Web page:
February 6, 2014

California Renewable Energy Policy Enters Final Act

The renewable energy policy world is filled with government agencies, corporations, conservation groups — and a tyranny of intimidating acronyms. The California desert continues to serve as a petri dish for renewable energy development, which has produced both Dr. Jekyll and Mr. Hyde results, thus far. The stage is set for the next phase in renewable energy planning, and we can’t afford another failed experiment.

The goal of the Desert Renewable Energy Conservation Plan (DRECP), shaped by the state of California, the Department of Interior and dozens of important landowners and stakeholders, is to strike balance between protecting species and spaces, while appropriately furthering renewable energy, including solar, wind and geothermal development.

The DRECP builds upon the massive Solar Programmatic Environmental Impact Statement, (Solar PEIS), which set policy for six western states including California; created solar zones like Riverside East (the country’s largest); and, smartly, reduced the western federal lands open to solar development from 100 million acres to 20 million acres.

It also clarified where projects should be sited and supported planning to protect diverse and, in some cases, endangered species and resources. It eliminated the proposed Iron Mountain solar zone nearby to Joshua Tree National Park, which would have disconnected critical wildlife corridors between that park and protected mountain ranges north.

The DRECP process will refine the Solar PEIS, with a lens on the California desert. While the DRECP is on a larger scale, it is similar to the Coachella Valley Multiple Species Habitat Plan, in its mission to protect critical species and habitats. If approved, the DRECP will be the dominant solar energy guide for at least the next 25-40 years. In short: It’s a big deal that we all need to pay attention to.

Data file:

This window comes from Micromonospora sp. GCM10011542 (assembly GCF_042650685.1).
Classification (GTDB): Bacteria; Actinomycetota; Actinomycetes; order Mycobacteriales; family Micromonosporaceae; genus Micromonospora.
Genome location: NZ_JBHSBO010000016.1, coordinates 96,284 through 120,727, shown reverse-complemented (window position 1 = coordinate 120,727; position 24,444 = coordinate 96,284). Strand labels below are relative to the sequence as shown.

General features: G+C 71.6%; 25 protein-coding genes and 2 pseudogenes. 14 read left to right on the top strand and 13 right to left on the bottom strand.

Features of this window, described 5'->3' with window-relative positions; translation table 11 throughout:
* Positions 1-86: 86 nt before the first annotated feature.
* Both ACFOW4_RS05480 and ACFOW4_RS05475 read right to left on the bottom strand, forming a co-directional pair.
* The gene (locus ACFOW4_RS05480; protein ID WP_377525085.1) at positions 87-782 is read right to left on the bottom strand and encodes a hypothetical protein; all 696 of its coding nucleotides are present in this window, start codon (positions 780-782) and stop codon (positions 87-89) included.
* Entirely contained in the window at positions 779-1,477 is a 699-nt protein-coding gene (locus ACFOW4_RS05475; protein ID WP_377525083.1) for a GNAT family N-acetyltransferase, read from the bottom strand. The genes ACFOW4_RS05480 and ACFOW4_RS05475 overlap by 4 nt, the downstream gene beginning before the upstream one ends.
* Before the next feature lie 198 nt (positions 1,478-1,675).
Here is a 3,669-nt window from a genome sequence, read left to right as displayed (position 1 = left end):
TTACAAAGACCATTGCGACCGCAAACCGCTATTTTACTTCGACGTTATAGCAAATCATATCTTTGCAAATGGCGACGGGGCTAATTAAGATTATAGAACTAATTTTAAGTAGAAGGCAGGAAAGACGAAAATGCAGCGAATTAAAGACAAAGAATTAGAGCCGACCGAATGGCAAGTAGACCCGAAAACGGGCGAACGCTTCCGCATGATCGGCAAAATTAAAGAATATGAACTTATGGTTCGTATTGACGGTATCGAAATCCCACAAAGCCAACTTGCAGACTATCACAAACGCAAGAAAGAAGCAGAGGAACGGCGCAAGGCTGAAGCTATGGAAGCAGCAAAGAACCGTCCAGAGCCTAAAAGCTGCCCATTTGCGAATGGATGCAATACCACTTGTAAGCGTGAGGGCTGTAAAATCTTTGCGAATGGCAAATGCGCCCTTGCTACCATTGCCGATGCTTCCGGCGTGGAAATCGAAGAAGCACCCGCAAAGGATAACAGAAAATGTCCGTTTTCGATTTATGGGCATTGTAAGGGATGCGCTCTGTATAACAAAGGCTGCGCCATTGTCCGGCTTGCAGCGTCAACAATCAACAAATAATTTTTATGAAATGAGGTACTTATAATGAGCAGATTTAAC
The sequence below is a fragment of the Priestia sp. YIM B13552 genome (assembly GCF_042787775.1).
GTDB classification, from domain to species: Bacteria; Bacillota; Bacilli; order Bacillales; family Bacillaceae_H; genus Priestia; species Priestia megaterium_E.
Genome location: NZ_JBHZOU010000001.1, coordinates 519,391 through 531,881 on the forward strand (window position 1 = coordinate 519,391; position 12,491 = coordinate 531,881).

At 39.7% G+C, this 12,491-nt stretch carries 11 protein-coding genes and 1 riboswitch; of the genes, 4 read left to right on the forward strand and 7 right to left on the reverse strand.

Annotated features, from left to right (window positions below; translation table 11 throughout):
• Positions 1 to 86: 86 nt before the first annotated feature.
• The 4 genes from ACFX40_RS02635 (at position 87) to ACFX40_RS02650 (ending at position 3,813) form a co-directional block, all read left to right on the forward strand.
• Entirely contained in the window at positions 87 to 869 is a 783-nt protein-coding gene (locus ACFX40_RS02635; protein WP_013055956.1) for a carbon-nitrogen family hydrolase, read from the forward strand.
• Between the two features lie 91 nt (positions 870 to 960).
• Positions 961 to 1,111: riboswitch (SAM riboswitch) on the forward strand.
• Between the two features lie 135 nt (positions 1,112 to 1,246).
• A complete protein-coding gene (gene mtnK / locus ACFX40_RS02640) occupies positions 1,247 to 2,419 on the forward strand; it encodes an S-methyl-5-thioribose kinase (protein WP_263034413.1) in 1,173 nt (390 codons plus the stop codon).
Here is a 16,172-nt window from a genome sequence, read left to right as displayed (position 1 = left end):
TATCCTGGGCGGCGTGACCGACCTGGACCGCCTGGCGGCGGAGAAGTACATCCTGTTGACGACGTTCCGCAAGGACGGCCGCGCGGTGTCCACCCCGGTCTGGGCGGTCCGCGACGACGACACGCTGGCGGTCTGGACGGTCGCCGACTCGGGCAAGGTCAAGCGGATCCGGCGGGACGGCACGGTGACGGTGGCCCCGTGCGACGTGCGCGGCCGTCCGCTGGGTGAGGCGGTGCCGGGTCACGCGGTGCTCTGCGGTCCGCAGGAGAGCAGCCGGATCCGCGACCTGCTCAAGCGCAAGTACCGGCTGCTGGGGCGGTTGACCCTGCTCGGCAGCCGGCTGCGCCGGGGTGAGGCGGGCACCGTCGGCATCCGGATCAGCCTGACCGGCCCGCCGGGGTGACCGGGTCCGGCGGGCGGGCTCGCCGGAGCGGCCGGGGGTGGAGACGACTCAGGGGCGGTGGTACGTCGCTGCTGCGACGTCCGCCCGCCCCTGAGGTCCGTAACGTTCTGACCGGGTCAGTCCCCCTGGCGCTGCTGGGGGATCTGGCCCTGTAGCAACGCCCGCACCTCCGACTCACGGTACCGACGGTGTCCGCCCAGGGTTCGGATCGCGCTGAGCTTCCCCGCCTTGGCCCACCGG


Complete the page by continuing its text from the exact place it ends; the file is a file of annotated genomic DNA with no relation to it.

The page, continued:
At last count, the California desert alone has more than 1 million acres of disturbed lands or previously developed lands that may be more appropriate for solar panels and associated development. Although even on disturbed lands, thoughtful decision-making is still necessary, particularly where species and cultural conflicts lie. Protecting places that neighbor our national parks and other wildlife-rich lands that infuse billions of dollars into our local economies is of utmost importance. We urge Department of the Interior Secretary Sally Jewell to take thoughtful action on this landscape-level conservation plan.

A conservation legacy that fosters recreation and tourism has bloomed over the past 20 years in the California desert. Thoughtful planning is crucial to ensuring its longevity. The draft DRECP is expected to be released for public comment in May.

While conversations between the plan authors and many concerned parties including the National Parks Conservation Association is leading to improvements, poorly sited projects that would harm our national parks and negatively impact desert communities that financially rely on them continue to be considered.
An Eagle Crest pumped storage proposal slurps critical water, is a net energy loser and threatens Joshua Tree National Park. Bechtel’s Soda Mountain solar proposal is a quarter-mile from Mojave National Preserve. Iberdrola’s poorly sited wind and solar proposal would sit on the Old Spanish Trail, just south of Death Valley National Park. And First Solar is seeking approval for yet another poorly sited project in the now infamous Ivanpah Valley.

Dramatic negative impacts to desert tortoises and to Mojave National Preserve through projects like Ivanpah Solar gave a black eye to the renewable energy industry. The DRECP must avoid harmful projects that erode public trust and counter the plan’s purpose. Only by doing so can we ensure a future that we can all take pride in.

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